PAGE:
Springville Gay Signs Draw Fire from School

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Retired social worker Leonard Ridley said he has long been aware that many lesbian, gay, bisexual and transgender youth commit suicide after being bullied at school. But when he read a series of articles in his local newspaper, Provo Daily Herald, about youth suicide just before Thanksgiving, Ridley said he decided to take action.

“I felt that would be a fool’s errand,” he said, when QSaltLake asked if he had considered asking administrators at Art City Elementary to talk to students about anti-gay bullying. Instead, Ridley seized a different opportunity to reach the students. An artist, Ridley crafted three large signs and placed them in his back yard, which faces the school’s playground. Together, the signs read: Tell The Truth. Gays Are Born-Gay. Stop Gay Suicide.

Ridley said he was fed up with what he sees as the “wall of silence around the prevalence of gay suicides, particularly among older adolescents and young adults” in the state.

“I think it is a life or death issue, and I think it’s the most serious issue homosexuals face because of that,” said Ridley, who moved to Utah from the East Coast in 1998 to get remarried. His wife, he said, was LDS and he saw this “wall of silence” first-hand when talking to her bishop.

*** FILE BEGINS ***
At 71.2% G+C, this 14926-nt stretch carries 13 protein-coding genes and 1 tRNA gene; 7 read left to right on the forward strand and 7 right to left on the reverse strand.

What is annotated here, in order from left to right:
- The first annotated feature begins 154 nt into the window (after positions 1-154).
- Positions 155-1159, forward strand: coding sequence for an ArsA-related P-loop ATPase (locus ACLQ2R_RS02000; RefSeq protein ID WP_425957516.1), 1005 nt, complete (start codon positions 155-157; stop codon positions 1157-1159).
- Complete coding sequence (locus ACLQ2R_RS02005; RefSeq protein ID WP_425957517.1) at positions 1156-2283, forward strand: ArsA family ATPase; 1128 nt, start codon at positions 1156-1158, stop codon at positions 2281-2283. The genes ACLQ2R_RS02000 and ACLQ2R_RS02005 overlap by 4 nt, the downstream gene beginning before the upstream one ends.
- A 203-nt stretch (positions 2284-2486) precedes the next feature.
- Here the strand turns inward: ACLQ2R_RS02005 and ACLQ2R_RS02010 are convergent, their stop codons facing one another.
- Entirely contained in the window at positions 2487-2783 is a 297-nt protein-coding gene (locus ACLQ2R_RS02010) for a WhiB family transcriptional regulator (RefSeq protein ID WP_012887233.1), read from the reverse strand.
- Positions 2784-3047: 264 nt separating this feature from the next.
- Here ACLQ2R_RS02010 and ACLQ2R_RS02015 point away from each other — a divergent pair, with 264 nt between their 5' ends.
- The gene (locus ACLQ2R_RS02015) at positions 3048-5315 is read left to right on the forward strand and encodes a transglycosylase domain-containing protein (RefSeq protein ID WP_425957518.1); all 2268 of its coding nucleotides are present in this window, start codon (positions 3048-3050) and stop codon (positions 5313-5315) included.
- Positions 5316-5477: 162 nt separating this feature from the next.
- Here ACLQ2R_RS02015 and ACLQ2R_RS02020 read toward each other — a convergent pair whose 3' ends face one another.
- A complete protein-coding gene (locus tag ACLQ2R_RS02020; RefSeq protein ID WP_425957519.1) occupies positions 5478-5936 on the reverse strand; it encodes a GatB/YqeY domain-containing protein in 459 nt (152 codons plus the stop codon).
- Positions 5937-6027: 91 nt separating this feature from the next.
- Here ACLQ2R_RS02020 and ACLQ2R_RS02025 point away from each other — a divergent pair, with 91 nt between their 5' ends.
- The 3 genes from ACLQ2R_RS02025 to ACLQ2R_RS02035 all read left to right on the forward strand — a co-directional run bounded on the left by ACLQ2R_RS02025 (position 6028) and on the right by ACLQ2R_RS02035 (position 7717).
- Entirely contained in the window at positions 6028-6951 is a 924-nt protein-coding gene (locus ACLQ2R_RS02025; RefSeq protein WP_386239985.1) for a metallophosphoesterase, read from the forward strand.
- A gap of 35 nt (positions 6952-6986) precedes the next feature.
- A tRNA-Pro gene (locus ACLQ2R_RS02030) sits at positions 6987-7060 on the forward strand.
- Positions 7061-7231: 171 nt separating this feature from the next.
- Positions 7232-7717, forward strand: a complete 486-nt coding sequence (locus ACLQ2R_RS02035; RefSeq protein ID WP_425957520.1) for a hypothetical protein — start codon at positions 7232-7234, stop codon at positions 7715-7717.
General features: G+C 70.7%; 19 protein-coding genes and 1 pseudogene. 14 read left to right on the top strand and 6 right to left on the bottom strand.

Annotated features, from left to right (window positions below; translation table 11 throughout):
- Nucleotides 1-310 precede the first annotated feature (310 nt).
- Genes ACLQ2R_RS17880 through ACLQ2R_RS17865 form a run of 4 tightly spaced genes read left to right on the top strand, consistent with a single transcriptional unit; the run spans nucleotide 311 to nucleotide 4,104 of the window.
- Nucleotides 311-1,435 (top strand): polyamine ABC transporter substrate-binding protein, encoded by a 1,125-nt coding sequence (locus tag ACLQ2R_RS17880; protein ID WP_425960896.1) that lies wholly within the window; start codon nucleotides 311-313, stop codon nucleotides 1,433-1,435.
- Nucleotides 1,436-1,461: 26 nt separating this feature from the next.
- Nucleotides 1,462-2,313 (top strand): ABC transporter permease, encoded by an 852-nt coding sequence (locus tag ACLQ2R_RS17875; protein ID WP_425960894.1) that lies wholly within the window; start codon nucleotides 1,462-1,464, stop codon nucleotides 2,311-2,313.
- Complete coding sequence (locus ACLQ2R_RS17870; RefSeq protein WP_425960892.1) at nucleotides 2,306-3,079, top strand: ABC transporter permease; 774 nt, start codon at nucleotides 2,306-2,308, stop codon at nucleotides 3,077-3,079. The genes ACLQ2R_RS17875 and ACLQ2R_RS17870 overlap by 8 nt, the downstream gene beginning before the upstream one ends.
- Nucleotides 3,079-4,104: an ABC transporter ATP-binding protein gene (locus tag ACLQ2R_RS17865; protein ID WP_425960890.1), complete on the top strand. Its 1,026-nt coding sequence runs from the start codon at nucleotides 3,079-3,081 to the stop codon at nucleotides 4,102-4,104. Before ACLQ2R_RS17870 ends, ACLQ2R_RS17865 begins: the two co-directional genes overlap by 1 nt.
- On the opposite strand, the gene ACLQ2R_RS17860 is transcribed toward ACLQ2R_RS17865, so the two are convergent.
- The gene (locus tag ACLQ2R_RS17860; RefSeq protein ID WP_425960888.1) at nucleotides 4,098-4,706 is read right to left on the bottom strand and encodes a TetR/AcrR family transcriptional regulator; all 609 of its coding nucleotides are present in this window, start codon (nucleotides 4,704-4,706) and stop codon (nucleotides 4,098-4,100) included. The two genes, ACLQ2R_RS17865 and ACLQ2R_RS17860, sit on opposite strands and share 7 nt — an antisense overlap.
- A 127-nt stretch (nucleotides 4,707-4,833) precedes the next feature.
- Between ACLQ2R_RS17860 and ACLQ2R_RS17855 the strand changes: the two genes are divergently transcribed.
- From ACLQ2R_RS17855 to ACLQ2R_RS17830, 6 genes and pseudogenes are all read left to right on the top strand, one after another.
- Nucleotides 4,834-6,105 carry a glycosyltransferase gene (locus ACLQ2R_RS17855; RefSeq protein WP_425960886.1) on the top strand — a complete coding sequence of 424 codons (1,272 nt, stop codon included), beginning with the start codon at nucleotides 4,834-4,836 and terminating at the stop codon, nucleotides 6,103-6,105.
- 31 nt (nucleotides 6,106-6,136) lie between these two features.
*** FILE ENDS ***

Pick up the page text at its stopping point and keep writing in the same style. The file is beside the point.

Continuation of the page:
“He [the bishop] acknowledged that there was a serious problem of gay suicide, but as he spoke it was clear that the church wasn’t taking any responsibility for either causing the problem or doing anything to prevent it,” he said. “As a matter of fact, there was a clear indication that there would not be any speaking on the issue generally from the pulpit.”

“It’s speaking out on that or any issue that is important if you’re going to prevent the problem,” he added.

In speaking up through the signs, Ridley said that he hoped to challenge what he sees as the common belief in the community about homosexuality: that it is a choice. He was also hopeful, he said, that the students would see the signs and carry the message back to the adults in their lives, to parents and teachers and maybe others.

Although the students in kindergarten through third grade largely ignored the signs, Ridley said that he noticed students in grades four to six looking at them.

Parents and administrators were also looking. When City Hall received complaints about the signs being inappropriate, Ridley said government officials sent a code enforcement officer to his house to look at them. Ultimately, the officer found no problem with the signs’ message, but told Ridley that they were too big — the city code’s limit for displaying signs was 12 square feet. To solve the problem, Ridley said he now rotates the signs out daily, and sometimes several times each day.

Nonetheless, administrators at Art City Elementary still maintained that the signs were inappropriate.

“The District is very concerned about the content of the signs and it’s not that his beliefs are different from other people’s. It’s that the content is adult in nature,” Lana Hiskey, a spokesperson for the Nebo School District is located, said in a statement. “It discusses suicide specifically which is something that we don’t discuss at the elementary level.”

Nonetheless, said Ridley, anti-gay harassment is happening in elementary schools, from taunts to playground games with names like “smear the queer.”